Gothenburg went carriage crazy today as tens of thousands of spectators poured on to the streets and into the city’s Slottsskogen Park to witness a dramatic day of marathon driving at the 2017 Longines FEI European Championships. Highly experienced Ijsbrand Chardon (NED), who said afterwards that he’d like to drive the city course “every day of his life”.
Chardon put in a season’s best performance to move into the individual gold medal position, with one more day of competition to come. "The atmosphere was amazing to drive in, just amazing! We have many nice competitions but not in the city, it’s so beautiful here, people applauded through the city."
Chardon and his fellow drivers and horses flew through some of Gothenburg’s busiest streets before being greeted by around 35,000 fans gathered around eight obstacles, featuring deep water, huge trees, modern sculptures and more. “It was unique, the city was the competition and everybody was part of it, it was fantastic,” said Bram Chardon (NED), who acted as back stepper on his father’s carriage.
World number one and four-time world champion Boyd Exell (AUS), who is acting as a consultant trainer for the German team this week, predicted on the course that the exuberant Chardon would feed off the crowd’s energy and “feel like a rock star”. He was right. The 56-year-old finished second in the marathon test, enough to put him more than four points clear overall.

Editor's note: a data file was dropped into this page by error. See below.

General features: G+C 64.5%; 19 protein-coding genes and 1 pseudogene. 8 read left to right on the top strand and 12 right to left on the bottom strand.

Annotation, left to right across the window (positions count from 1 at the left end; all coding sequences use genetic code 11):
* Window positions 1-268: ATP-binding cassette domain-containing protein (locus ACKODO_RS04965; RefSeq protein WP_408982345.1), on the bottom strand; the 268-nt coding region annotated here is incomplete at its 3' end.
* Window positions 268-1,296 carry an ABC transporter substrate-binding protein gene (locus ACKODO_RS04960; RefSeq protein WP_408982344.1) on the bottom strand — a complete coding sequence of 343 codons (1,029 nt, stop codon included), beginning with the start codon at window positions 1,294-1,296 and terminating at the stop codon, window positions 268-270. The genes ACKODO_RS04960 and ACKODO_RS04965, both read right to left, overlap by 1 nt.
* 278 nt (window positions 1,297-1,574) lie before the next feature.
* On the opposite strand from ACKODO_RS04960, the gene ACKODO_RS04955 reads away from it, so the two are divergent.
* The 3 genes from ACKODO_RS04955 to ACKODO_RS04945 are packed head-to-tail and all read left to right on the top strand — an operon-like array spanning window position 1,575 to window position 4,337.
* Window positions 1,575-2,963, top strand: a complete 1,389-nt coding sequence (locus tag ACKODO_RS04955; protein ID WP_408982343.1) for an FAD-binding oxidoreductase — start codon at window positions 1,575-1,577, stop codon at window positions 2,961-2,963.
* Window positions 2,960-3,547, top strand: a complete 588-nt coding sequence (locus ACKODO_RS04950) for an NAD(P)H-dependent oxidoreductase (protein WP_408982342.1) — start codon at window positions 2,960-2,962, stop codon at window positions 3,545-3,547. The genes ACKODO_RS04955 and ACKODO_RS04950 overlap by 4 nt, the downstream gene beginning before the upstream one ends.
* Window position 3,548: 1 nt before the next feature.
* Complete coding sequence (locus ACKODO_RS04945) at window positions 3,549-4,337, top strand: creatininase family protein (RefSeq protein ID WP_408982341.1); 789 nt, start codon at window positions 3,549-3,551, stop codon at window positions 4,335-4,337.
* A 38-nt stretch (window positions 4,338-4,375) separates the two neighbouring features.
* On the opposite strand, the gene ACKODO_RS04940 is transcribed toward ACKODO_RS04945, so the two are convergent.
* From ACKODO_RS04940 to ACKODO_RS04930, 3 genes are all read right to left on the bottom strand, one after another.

The 27-year-old Edouard Simonet (BEL) Exell protege, kept his cool amid all the excitement, with a smooth driving display propelling him into silver medal position in the individual event. "I had only one tactic as usual, go as fast as possible and don’t take risks. You have to attack. Even when you make a mistake you must keep your head up and try to fight harder."
Both men however, had to bow their heads to Switzerland’s Jérôme Voutaz, who flew through the course to take the marathon honours on the day and move up the individual rankings from 20th after dressage to ninth. The 38-year-old, who runs a garage by day, puts his skill with horses down to a great sense of perspective. "My whole day is with cars and driving is how I relax, I am on holiday now."
The form man of marathon driving, Christoph Sandmann (GER), who won the most recent FEI World Cup™ test in Aachen last month, produced another strong display, finishing third on the day, leaping up from fifth into third overall to challenge for the medals. He helped Germany close the gap on the Netherlands in the team competition. The 2015 European Team Championship silver medallists are now less than seven points behind the men in orange.
The Dutch did show their enviable strength in depth, with Koos de Ronde (NED) stepping up to finish seventh in the marathon. A surprisingly uncharacteristic display from the leader after the opening dressage stage, Theo Timmerman (NED), dropped out of the individual medal positions into fourth place.
Belgium remain clear favourites for the team bronze and their leading light neatly summed up the drivers’ thoughts as eyes turned from one of the sport’s great marathon days towards what is set to be a tension-filled final cones test. "A good night of sleep first,"said Simonet, "Let the horses recover as well as possible and then go fast, go clear tomorrow. After today, I think the public really enjoyed it and tomorrow the arena will be fully packed."